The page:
Durham Fire urges caution when cooking for Thanksgiving

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ByCindy Bae via WTVD logo
Friday, November 25, 2022 12:23AM
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As dangerous as frying turkeys can be, Thanksgiving is the peak day for home cooking fires with more than three times the daily average for such incidents, according to the National Fire Protection Association.

DURHAM, N.C. (WTVD) -- As dangerous as frying turkeys can be, Thanksgiving is the peak day for home cooking fires with more than three times the daily average for such incidents, according to the National Fire Protection Association.

Thanksgiving is also the time of the year when the Durham Fire Department sees an increase in cooking fires as well, according to division chief Jim Cole.

"Usually it is unattended cooking where people aren't really paying attention to what's going on," Cole said. "A stove top can boil over, people will put grease on to start warming up the grease, and it'll catch on fire."

From Nov. 14 to Nov. 20, the City of Durham reported nearly 130 fire and rescue responses and nine structure fires.

"Pay attention to what's going on around you, stay safe," Cole said. "Put the handles of the pan to the inside so you don't go by them and knock them off the stove."

In October, the City of Durham received more than 24,000 911 calls.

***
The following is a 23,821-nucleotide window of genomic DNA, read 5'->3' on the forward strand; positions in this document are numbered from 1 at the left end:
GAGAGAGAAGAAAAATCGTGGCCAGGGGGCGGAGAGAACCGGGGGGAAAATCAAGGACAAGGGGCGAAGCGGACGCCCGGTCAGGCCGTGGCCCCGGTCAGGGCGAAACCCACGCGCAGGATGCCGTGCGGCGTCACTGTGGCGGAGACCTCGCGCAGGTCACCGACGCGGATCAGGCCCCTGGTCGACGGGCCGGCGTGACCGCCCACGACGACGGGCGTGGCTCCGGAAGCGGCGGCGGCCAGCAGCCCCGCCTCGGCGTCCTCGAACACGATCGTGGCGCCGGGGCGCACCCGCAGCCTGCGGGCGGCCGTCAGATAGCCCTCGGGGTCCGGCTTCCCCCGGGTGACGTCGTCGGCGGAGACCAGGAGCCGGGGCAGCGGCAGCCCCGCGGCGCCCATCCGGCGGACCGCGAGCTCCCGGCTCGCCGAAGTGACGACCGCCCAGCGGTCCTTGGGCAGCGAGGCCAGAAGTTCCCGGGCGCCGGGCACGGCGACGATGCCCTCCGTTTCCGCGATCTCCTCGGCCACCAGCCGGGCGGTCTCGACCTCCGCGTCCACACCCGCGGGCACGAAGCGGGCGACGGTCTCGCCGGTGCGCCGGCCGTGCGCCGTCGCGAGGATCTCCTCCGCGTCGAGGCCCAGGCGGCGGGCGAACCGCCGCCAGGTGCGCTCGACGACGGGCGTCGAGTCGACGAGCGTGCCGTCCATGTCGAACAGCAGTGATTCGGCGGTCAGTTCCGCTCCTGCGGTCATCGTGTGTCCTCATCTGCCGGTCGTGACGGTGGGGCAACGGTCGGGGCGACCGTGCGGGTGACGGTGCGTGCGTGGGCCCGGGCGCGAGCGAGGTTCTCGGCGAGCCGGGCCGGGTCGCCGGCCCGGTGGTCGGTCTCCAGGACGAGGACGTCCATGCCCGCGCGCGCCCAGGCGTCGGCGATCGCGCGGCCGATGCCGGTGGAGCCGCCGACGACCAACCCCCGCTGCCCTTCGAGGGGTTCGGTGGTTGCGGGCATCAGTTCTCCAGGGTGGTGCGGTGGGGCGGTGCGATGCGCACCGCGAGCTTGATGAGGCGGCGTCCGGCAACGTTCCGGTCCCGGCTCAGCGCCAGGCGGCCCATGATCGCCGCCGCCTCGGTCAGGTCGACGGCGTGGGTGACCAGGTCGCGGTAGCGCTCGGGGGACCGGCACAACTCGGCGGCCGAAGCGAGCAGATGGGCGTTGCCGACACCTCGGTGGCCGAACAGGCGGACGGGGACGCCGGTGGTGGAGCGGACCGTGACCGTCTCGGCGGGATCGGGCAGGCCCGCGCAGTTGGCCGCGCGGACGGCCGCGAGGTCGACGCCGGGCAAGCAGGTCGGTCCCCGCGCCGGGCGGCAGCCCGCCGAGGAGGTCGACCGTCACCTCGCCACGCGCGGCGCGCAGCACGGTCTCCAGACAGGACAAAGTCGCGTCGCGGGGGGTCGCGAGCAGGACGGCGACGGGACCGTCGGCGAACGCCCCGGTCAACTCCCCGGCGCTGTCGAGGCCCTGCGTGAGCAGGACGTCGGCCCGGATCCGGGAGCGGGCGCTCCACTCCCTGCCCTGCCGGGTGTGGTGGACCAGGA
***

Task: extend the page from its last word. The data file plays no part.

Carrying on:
Cole added this is also the time of the year when people fall trying to put up Christmas lights.

At UNC Health, the day after Thanksgiving is always known to be extremely busy, according to emergency physician Dr. Ryan Lamb.

"There's the simple ones that occur from just more people cooking and being around cooking ... like burns and cuts," Lamb said. "And then foodborne illnesses from improperly cooked food, handled food, or food that stays out for too long."

Lamb said they also see patients with more complicated health issues.

"People who have problems with either their kidneys, liver and particular heart," Lamb said. "Too much salt, which is kind of associated with a lot of the food that we're eating and consuming over Thanksgiving. That ... leads to fluid retention, which can lead to congestive heart failure."

Lamb expects to see more heart injuries and heart attacks on Friday, which come as hospitals brace for a potential "tripledemic," this winter.

"This year is obviously different," Lamb said. "We're dealing with three viruses that we're seeing. Still quite a bit of which is RSV ... and influenza, as well as COVID-19."

Both Lamb and Cole stressed safety and health as people gather for the holiday season.